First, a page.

We hope these recent studies have provided you with an even better understanding of the various benefits of physical therapy for patients with knee and thigh pain. And if you’re currently bothered by pain in these regions or anywhere else in the body, we invite you to come in for a visit so we can determine the cause and get you started on path to recovery right away.

Physical Therapy Is Just As Effective As Surgery For Meniscus Tears
February 15, 2022

The meniscus is a tough, rubbery, C‐shaped piece of cartilage that rests between the tibia and femur in the knee. Each knee has two menisci (plural of meniscus), with one on the inner (medial meniscus) and one on the outer side (lateral meniscus) of the knee. Both menisci perform the same function: absorb shock and stabilize the knee. As we mentioned in our first post, meniscus tears occur commonly from twisting or turning too quickly on a bent knee, often when the foot is planted. But older adults can also experience degenerative meniscus tears, in which the meniscus has weakened and thinned over time, which makes it more vulnerable to tear from minor trauma.

Many people incorrectly assume that surgery is necessary for all meniscus tears. Although this may be true for some tears in certain patients, it is not always the case. The treatment for meniscus tears depends on the size, type, and severity of the tear, and many patients have successful outcomes with conservative (non‐surgical) treatment alone. Nearly all conservative treatment programs involve physical therapy, which is intended to help patients regain their lost physical function and overcome the resulting impairments from the damage to the meniscus.

Patients indicated for physical therapy program who commit to their program can often expect to experience a complete recovery and eventually return to sports. But many patients who stand to benefit from physical therapy still undergo av surgical procedure called arthroscopic partial meniscectomy (APM). This procedure involves a surgeon using small incisions to guide a camera and surgical instruments to remove part of the damaged meniscus, and it is currently one of the most commonly performed surgeries in the world. Millions of arthroscopic knee surgeries are performed worldwide each year, although it’s not clear if APM leads to better outcomes than conservative treatments like exercise and physical therapy.

Highlighting the value of physical therapy with research

Two recent studies published in 2020 compared the effectiveness of conservative interventions like exercise and physical therapy to APM for patients with meniscus tears. Both studies were systematic reviews with meta‐analyses, meaning researchers systematically searched for and then analyzed all published medical literature on this topic.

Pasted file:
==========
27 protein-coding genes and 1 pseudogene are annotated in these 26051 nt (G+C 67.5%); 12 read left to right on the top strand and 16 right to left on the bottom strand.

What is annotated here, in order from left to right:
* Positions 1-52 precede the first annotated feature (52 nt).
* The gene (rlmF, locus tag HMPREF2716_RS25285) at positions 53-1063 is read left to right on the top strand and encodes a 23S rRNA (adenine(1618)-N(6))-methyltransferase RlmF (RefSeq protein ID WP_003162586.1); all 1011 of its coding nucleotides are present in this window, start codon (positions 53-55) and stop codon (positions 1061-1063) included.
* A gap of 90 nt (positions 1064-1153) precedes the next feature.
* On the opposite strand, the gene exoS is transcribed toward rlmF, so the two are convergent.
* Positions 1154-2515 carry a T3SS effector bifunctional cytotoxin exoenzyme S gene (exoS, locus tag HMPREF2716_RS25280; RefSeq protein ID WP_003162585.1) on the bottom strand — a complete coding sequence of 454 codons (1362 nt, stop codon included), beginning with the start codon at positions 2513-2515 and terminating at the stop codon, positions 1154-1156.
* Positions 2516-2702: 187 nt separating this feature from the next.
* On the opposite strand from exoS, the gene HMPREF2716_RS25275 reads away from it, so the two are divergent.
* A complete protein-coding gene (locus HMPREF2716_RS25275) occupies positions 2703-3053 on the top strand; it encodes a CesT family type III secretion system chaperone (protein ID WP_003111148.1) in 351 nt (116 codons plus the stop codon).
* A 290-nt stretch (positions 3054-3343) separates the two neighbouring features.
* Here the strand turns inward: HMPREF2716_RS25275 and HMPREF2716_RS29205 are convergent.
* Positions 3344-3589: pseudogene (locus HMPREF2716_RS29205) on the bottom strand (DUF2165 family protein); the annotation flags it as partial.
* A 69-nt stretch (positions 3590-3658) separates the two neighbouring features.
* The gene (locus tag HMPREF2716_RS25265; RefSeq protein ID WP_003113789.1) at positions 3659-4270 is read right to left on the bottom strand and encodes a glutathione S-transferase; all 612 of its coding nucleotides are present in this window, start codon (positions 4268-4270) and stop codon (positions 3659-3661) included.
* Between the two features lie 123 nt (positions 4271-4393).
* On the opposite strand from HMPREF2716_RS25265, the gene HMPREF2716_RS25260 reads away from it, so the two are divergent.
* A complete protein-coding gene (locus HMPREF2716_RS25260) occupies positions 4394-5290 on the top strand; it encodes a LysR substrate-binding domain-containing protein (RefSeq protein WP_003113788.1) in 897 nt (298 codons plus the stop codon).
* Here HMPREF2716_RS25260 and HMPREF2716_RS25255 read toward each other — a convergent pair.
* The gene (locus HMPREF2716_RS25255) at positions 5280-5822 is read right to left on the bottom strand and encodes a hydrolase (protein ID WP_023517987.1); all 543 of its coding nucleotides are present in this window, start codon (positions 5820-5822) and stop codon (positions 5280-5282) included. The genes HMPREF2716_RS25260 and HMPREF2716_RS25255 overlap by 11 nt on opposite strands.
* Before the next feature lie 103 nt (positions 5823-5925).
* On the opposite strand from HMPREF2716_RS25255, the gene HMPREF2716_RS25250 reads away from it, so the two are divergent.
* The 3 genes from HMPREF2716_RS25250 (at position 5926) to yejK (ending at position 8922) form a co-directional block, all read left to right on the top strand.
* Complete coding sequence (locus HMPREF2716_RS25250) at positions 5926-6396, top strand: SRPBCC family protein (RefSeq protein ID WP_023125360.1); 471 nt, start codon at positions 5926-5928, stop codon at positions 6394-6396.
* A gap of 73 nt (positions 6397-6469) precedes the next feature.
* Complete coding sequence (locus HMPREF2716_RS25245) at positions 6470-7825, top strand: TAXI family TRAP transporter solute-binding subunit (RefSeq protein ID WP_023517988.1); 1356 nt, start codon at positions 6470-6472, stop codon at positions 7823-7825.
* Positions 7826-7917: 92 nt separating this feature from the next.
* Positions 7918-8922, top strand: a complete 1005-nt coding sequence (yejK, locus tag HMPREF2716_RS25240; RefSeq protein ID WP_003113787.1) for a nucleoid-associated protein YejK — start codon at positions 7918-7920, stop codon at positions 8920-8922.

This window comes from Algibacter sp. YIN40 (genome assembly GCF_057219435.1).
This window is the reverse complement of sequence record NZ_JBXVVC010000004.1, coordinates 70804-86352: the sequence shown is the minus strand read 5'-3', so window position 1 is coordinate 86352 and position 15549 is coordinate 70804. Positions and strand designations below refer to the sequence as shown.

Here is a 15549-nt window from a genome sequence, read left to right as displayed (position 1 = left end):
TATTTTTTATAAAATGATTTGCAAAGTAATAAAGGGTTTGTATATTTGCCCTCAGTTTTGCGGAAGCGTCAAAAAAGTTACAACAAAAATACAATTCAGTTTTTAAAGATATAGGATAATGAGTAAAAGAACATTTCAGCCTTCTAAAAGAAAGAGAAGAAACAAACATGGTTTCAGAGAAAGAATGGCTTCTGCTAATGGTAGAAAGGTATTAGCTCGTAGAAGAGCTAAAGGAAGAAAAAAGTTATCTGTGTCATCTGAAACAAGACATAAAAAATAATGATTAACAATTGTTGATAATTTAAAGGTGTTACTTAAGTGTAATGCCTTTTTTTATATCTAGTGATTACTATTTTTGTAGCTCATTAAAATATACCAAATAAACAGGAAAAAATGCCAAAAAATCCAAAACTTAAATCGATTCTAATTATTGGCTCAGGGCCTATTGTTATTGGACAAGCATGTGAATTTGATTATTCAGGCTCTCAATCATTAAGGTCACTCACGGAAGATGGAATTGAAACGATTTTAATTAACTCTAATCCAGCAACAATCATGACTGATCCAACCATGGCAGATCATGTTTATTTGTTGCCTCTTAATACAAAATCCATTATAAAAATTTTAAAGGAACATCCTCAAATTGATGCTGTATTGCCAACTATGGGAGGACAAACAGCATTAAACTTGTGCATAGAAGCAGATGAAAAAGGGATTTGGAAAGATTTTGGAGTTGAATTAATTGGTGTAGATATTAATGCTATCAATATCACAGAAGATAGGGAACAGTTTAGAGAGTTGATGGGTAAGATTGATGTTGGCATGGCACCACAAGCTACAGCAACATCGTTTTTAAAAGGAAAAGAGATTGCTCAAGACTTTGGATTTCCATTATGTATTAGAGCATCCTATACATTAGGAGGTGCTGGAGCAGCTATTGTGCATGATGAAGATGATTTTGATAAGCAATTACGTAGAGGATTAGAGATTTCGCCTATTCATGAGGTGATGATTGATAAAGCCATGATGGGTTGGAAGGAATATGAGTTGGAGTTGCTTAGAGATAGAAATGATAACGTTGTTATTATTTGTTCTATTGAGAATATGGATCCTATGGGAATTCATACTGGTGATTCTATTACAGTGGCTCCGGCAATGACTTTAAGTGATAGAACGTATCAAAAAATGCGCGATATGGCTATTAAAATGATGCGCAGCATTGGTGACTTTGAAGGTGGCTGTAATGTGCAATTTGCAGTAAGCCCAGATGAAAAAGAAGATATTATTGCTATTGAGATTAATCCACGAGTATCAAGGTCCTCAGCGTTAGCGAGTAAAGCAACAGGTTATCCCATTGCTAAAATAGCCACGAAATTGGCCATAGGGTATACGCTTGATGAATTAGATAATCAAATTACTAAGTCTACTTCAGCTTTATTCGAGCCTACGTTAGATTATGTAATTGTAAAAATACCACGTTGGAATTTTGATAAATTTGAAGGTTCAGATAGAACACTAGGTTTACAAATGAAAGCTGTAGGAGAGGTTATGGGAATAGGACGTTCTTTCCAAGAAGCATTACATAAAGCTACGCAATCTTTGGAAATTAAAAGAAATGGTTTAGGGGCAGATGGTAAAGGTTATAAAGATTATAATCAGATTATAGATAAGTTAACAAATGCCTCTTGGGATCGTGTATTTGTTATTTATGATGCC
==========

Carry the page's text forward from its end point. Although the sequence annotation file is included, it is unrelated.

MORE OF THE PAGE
Study #1 In the first study, researchers identified 6 randomized‐controlled trials (RCTs; the gold standard for evaluating specific interventions), which featured data on 879 patients, to include in the analysis. These trials evaluated whether APM followed by structured exercise therapy or exercise therapy on its own was more effective for patients with a degenerative meniscus tear.

Results showed that APM followed by structured exercise therapy was more effective structured exercise therapy alone in terms of pain control and physical function within 6 months; however, there were no differences between these two groups by 12 and 24 months. These findings suggest that while there was an advantage of surgery in the short term, exercise alone led to similar outcomes in the long term, and could therefore be a viable option that avoids the costs and potential complications of surgery.

Study #2

In the second study, researchers included 10 RCTs in the analysis, which featured data on 1,525 patients with a degenerative meniscus tear. In most of these studies, patients were randomly assigned to either undergo APM or participate in an exercise therapy program, while one study compared APM to steroid injections and another compared APM to a surgery in which no structures were repaired.

In all studies, no significant difference in knee pain was observed between the conservative group and APM group at any follow‐up evaluations. In 8 of 10 studies, no significant differences were observed in knee function between the conservative and APM group. The main finding of this review is that arthroscopic surgery for degenerative meniscal tears does not lead to superior outcomes compared to exercise therapy at least for a medium‐term follow‐up.

These studies show that many degenerative meniscal tears can be successfully managed with exercise and physical therapy, as surgery does not appear to elicit better overall outcomes.